We only had one full day in Vietnam’s last imperial capital city Hue. We booked a taxi to take us to Emperor Khai Dinh’s tomb, Emperor Minh Mang’s tomb, Thien Mu Pagoda and the walled Citadel with its Purple Forbidden City.
We booked our taxi tour through the hotel, Hue Serene Palace Hotel, it was on the expensive side at $30 but there aren’t a lot of options in Hue and the distances would have been too far by bike. We had a big delicious breakfast at the hotel then met our driver outside the lobby.
We visited the first monument which is Khai Dinh’s tomb. This tomb is the more modern of the two tombs we would see on our tour today. It borrows influences from Europe, notably the French colonists. We walked around the very busy complex and were out in about half an hour.
Two identical-looking girls instagramming. Notice a third clone close behind them.
I saw a stone elephant and had to take a picture with it.
We each posed with the emperor’s mandarins.
Stone lions with disturbingly creepy eyes guarded the stairways.
Inside the large hall furthest from the site’s entrance is the emperor’s throne room richly decorated with dragons and other symbols.
Then we drove to the second site which is Minh Mang’s tomb. It had much larger grounds with beautiful lakes, ponds and small gardens. Both of us preferred the natural beauty of this older tomb / summer palace to the staid dark grey stone of Khai Dinh’s. Less tourists were here and we had more beautiful pictures to take. We lingered at this site for longer until around 11 am, it reminded us of the Forbidden City and the Summer Palace in Beijing. More so than Thailand, Myanmar, Laos and Cambodia, Vietnam shares a lot of similarities with China, here it was evident in the architecture.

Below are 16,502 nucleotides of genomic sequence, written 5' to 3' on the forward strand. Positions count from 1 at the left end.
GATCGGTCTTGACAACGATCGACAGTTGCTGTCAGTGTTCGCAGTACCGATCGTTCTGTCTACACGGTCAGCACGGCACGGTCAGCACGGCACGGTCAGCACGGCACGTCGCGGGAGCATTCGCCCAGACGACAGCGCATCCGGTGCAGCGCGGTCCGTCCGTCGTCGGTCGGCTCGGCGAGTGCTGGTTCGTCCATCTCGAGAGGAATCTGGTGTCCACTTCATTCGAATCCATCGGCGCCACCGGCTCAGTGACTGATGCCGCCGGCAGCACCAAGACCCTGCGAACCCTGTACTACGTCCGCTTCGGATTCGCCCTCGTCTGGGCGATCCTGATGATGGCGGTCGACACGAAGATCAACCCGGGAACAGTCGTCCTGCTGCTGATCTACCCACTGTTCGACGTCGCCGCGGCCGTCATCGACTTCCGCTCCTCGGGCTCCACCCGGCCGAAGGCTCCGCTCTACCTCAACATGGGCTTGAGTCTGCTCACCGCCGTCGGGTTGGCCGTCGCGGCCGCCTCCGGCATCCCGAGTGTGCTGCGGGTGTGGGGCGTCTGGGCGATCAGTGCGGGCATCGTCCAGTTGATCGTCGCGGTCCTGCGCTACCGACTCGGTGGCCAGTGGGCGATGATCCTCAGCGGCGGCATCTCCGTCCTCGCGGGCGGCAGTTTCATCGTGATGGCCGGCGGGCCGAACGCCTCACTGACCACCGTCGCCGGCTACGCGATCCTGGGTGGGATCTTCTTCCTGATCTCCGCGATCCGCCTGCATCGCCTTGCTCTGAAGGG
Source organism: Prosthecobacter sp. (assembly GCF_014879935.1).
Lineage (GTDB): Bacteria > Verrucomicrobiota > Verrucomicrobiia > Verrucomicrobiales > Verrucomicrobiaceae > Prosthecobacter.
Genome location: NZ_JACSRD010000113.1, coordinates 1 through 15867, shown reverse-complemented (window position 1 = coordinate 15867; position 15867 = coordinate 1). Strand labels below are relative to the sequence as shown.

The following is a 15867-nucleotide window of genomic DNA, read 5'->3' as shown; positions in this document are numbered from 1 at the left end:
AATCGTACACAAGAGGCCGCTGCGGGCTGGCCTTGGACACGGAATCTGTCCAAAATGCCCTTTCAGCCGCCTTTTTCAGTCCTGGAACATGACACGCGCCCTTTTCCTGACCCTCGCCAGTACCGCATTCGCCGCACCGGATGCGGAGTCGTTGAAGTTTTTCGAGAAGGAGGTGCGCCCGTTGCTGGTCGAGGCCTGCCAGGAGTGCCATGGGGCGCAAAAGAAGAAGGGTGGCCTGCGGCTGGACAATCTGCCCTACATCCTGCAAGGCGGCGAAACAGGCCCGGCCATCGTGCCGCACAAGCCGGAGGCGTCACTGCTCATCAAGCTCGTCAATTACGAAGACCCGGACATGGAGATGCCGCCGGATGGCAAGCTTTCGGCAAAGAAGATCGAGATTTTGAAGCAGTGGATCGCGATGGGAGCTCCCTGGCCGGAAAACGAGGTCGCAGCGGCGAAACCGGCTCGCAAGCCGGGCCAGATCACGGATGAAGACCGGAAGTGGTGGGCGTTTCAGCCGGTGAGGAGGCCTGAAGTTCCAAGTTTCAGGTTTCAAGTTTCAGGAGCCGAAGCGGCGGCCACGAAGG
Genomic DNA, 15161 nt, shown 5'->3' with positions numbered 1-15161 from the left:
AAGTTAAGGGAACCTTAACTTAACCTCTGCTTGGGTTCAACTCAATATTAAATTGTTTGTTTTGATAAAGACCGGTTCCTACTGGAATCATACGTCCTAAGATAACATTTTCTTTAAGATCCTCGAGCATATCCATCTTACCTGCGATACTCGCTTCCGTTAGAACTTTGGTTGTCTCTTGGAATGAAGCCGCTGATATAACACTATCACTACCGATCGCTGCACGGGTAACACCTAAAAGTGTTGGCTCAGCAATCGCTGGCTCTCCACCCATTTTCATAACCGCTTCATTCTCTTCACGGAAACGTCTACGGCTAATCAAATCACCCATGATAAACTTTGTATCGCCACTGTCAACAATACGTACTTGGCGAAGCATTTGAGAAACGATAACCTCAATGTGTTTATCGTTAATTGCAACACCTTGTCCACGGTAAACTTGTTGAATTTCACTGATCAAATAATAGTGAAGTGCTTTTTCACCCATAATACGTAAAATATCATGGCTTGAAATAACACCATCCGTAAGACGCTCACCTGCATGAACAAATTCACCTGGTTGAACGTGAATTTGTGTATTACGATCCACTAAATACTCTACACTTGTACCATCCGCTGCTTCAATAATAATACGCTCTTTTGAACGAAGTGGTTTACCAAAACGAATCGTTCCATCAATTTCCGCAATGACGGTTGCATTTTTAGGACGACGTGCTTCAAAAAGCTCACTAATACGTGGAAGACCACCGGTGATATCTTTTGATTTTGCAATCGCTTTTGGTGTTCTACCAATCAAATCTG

We saw a wedding party taking pictures too with the women in colorful traditional long Vietnamese dresses or ‘ao dai.’
I took some notes for how I would want to design my own future summer palace!
Next, our driver took us to the third site, the Thien Mu pagoda. This site was free unlike the two tombs. The receptionist at our hotel told us that all pagodas and religious places are free in Vietnam. On the way there we saw more rice paddies and water buffalos.
The grounds were also filled with gardens and other small buildings / structures.
It had a large courtyard filled with large bonsai trees arranged on pedestals.
Here we also saw the car taken by a famous Buddhist monk that self-immolated in protest against Vietnam’s repression of Buddhism.
The pagoda is situated along a peaceful stretch of Hue’s Perfume River.
We then asked our driver to drop us at the train station where we bought our sleeper train tickets to Hanoi for tomorrow. From there we walked about 2 km to reach the Citadel. We walked across a bridge over the Perfume River to the north side of Hue. Then we walked over a bridge across a moat then through the Citadel’s outer walls. Inside the outer walls of the Citadel, we were surprised to see local shops and residential buildings. Basically, it looked just like the rest of Hue, there was nothing particularly imperial about this area.
We looked for a restaurant and decided on Les Jardins de la Carambole, a fancy French Vietnamese restaurant. It was one of the few well-reviewed restaurants within the Citadel’s walls.